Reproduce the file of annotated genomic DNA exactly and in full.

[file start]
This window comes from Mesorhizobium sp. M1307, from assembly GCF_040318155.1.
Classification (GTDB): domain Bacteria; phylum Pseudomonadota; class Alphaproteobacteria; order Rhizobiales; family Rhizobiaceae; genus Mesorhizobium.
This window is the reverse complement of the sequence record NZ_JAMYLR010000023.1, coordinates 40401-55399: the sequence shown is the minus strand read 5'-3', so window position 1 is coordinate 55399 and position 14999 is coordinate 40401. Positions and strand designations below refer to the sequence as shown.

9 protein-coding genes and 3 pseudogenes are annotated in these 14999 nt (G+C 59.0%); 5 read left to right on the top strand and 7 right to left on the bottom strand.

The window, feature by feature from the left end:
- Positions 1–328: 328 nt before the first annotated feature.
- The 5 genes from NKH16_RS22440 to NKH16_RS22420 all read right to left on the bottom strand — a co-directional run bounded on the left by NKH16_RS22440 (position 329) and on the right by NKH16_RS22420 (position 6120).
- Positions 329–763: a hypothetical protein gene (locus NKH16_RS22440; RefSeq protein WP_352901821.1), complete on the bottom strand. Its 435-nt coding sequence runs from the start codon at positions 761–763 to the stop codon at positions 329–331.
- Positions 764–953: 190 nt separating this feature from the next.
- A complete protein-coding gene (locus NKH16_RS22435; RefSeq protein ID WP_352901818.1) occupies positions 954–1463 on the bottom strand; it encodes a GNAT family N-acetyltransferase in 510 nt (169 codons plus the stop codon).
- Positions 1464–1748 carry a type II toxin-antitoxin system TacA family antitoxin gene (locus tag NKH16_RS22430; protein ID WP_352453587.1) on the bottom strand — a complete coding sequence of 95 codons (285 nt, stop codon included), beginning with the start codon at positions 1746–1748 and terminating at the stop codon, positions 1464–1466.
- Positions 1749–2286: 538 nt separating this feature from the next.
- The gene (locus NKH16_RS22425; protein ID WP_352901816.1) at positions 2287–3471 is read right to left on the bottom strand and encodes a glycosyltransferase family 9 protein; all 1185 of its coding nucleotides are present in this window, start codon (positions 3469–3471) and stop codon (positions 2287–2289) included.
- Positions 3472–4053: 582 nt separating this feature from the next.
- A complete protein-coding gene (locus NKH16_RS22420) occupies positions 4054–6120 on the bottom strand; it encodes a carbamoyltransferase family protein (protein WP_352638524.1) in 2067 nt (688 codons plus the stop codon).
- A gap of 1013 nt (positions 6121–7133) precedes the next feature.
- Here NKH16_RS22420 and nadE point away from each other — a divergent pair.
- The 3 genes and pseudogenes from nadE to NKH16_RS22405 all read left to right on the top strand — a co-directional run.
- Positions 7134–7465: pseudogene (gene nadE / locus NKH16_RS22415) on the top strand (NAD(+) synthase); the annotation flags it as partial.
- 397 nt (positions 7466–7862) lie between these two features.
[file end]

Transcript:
This window comes from Mesorhizobium sp. M1307, from assembly GCF_040318155.1.
Classification (GTDB): domain Bacteria; phylum Pseudomonadota; class Alphaproteobacteria; order Rhizobiales; family Rhizobiaceae; genus Mesorhizobium.
This window is the reverse complement of the sequence record NZ_JAMYLR010000023.1, coordinates 40401-55399: the sequence shown is the minus strand read 5'-3', so window position 1 is coordinate 55399 and position 14999 is coordinate 40401. Positions and strand designations below refer to the sequence as shown.

9 protein-coding genes and 3 pseudogenes are annotated in these 14999 nt (G+C 59.0%); 5 read left to right on the top strand and 7 right to left on the bottom strand.

The window, feature by feature from the left end:
- Positions 1–328: 328 nt before the first annotated feature.
- The 5 genes from NKH16_RS22440 to NKH16_RS22420 all read right to left on the bottom strand — a co-directional run bounded on the left by NKH16_RS22440 (position 329) and on the right by NKH16_RS22420 (position 6120).
- Positions 329–763: a hypothetical protein gene (locus NKH16_RS22440; RefSeq protein WP_352901821.1), complete on the bottom strand. Its 435-nt coding sequence runs from the start codon at positions 761–763 to the stop codon at positions 329–331.
- Positions 764–953: 190 nt separating this feature from the next.
- A complete protein-coding gene (locus NKH16_RS22435; RefSeq protein ID WP_352901818.1) occupies positions 954–1463 on the bottom strand; it encodes a GNAT family N-acetyltransferase in 510 nt (169 codons plus the stop codon).
- Positions 1464–1748 carry a type II toxin-antitoxin system TacA family antitoxin gene (locus tag NKH16_RS22430; protein ID WP_352453587.1) on the bottom strand — a complete coding sequence of 95 codons (285 nt, stop codon included), beginning with the start codon at positions 1746–1748 and terminating at the stop codon, positions 1464–1466.
- Positions 1749–2286: 538 nt separating this feature from the next.
- The gene (locus NKH16_RS22425; protein ID WP_352901816.1) at positions 2287–3471 is read right to left on the bottom strand and encodes a glycosyltransferase family 9 protein; all 1185 of its coding nucleotides are present in this window, start codon (positions 3469–3471) and stop codon (positions 2287–2289) included.
- Positions 3472–4053: 582 nt separating this feature from the next.
- A complete protein-coding gene (locus NKH16_RS22420) occupies positions 4054–6120 on the bottom strand; it encodes a carbamoyltransferase family protein (protein WP_352638524.1) in 2067 nt (688 codons plus the stop codon).
- A gap of 1013 nt (positions 6121–7133) precedes the next feature.
- Here NKH16_RS22420 and nadE point away from each other — a divergent pair.
- The 3 genes and pseudogenes from nadE to NKH16_RS22405 all read left to right on the top strand — a co-directional run.
- Positions 7134–7465: pseudogene (gene nadE / locus NKH16_RS22415) on the top strand (NAD(+) synthase); the annotation flags it as partial.
- 397 nt (positions 7466–7862) lie between these two features.